The day the Poet Laureate came to UCOP
On Monday, March 28, UCOP staff paid rapt attention to a sound not often heard at work: poetry.
In honor of Cesar Chavez Day, the U.S. Poet Laureate Juan Felipe Herrera made a special visit to UCOP to read poetry, discuss the struggles of migrant farmworkers and talk about how he found his voice – not just as a poet but as a person.
Herrera was warmly introduced by President Napolitano, who recalled that after meeting him, he gave her the “homework” of writing a poem, which she then surprised the audience by reading. Titled “Emphasis,” it considers the ways in which we choose to see each other: “I could look at you and only perceive the differences, clothed in harsh, convenient labels. What joins us, however, deserves more study and attention. Seven billion people share the earth, each with a mind, a consciousness, a soul. The emphasis should be on what matters most. On these three things.”
It was an apt introduction to the life work of both Chavez and Herrera: putting equal emphasis on all human lives. As a reminder of the importance of that work, a slideshow at the event featured photos from all stages of Chavez’s life, at protests and with famous supporters such as Robert F. Kennedy and Coretta Scott King, as well as discriminatory signs of the era such as “No dogs, Negroes or Mexicans.” To address such ugliness, Herrera takes the high road in his poetry: “We are the wall that breaks down the wall.”
Becoming U.S. Poet Laureate is the capstone in a long and impressive career for Herrera. He has also served as the Poet Laureate of California, taught at UC Riverside, been a performance artist and activist, and written 30 books of poetry and prose. So it’s hard to believe that he started out as a shy boy afraid to speak at school because he knew no English. A turning point came when his kind third grade teacher persuaded him to sing a song and then told him, “You have a beautiful voice.” By the end of the year, he was singing gospel in front of the entire school. “She put me on the road,” he said fondly of the 95-year-old he still stays in touch with.
Slowly Herrera learned to use that beautiful voice, but the fear and shame caused by discrimination did not make it easy. Asked “What are you?” by his eighth grade teacher, he felt unable to say that he was Mexican and answered “Hawaiian.” But his life was transformed by the civil rights movement and Chavez’s work, which dovetailed with the courage he had always admired in his farmworker parents. He credits his mother with “lighting the fire” by instilling both family pride and love of story with her tales about past generations, while his father added the necessary “fuel” with his stalwart optimism in the face of difficulty.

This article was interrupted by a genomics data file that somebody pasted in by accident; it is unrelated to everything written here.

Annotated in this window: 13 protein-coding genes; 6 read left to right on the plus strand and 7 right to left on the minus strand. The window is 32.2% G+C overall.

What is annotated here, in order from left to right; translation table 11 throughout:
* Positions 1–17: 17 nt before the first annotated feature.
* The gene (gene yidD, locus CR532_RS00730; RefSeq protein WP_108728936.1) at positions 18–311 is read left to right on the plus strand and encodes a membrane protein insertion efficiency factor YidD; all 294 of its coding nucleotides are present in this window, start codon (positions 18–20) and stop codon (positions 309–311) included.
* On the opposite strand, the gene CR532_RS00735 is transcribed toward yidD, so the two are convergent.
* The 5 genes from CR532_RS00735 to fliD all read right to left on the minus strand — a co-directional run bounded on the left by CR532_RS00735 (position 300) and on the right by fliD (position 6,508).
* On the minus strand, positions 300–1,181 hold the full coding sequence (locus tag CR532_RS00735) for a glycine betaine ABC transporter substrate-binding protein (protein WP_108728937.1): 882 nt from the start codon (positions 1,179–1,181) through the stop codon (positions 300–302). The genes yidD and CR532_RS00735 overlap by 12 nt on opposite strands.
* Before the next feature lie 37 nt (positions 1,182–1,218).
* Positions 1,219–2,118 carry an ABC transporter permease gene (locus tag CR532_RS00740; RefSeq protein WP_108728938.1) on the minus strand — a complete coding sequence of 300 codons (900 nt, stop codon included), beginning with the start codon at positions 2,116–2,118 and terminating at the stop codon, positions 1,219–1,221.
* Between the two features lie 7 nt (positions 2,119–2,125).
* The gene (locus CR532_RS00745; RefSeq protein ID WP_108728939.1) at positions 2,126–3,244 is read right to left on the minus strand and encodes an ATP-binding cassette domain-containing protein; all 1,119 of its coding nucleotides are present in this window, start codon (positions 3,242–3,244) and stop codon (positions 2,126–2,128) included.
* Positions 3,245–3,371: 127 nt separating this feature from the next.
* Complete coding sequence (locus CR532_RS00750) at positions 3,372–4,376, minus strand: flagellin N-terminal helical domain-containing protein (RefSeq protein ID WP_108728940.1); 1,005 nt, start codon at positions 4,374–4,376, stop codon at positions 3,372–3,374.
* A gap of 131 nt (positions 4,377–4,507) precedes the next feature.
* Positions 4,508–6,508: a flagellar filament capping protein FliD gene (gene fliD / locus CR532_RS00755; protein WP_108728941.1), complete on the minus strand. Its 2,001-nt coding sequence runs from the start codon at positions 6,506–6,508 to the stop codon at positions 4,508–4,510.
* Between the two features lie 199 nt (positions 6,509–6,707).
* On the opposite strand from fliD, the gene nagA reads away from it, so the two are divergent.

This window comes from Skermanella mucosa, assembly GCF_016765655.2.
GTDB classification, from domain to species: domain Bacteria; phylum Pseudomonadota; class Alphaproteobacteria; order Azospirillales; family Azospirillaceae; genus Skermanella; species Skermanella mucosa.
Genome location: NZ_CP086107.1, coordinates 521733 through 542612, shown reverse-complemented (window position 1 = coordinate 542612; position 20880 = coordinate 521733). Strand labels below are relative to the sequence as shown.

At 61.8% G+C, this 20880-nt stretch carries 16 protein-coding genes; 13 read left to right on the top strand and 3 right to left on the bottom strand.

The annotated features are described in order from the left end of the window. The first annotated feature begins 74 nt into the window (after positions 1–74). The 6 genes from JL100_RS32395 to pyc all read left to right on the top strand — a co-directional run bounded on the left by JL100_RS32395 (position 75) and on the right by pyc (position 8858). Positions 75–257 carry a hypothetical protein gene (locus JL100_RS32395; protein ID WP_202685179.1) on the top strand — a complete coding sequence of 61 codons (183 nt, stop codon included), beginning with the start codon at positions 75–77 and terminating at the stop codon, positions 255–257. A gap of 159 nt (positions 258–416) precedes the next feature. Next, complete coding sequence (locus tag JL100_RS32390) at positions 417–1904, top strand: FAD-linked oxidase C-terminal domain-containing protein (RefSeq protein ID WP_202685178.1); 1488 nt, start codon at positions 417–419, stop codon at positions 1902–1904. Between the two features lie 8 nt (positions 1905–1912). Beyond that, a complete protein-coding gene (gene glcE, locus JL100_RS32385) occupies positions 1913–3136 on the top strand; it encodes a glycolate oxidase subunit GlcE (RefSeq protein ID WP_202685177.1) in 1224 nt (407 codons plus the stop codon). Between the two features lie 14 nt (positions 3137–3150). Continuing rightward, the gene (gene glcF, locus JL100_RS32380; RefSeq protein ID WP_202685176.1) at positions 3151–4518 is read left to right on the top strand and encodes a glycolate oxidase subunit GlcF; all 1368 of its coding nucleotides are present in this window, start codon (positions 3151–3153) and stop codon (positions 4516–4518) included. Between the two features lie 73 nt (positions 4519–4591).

“I didn’t want to tremble anymore, I didn’t want to lie,” said Herrera about the decision to speak out at last. “I had to put myself in the place I didn’t want to be.”
Speaking of the protests that Chavez and others such as Dolores Huerta led, Herrera recalled that the farmworkers would walk all the way to Sacramento to make their voices heard, because “they wanted a whole new beautiful life that they’d worked so hard for and were never given.” Citing inspiration as “the most important ingredient,” he said that, “I wanted my voice to be part of their voices.”
Herrera then gave the audience a stunning sample of his voice, reading parts of the poem “We are the wall that breaks down the wall.” Written in a rhythmic mix of English and Spanish, the poem echoes the voices of farmworkers sharing food and community even in the midst of backbreaking work, as well as the invitation by Chavez to join the struggle for a better life. Beautiful images such as a “stone black bowl, the shape of two hands open to the sky” alternate with poignant questions about the meaning and value of each human life: “Who knows us? Many years have passed, who knows us? Do we know ourselves?”
The hypnotic rhythms of Herrera’s poem inspired the audience, who enthusiastically answered his invitation for a call and response of key lines, making the poem and the struggle theirs, too. As the poem explained, “When you are the border, you no longer see it. You can cross freely. And if you do, all you have left is your humanity. Because you have left everything else behind.”
“That was wonderful,” said Angela Hom of ITS as the event ended. “We should have poetry every day at the office.”
A sentiment that the poet laureate would no doubt agree with, just as he agreed with a statement from President Napolitano’s introduction: “All of us are poets in our own way.”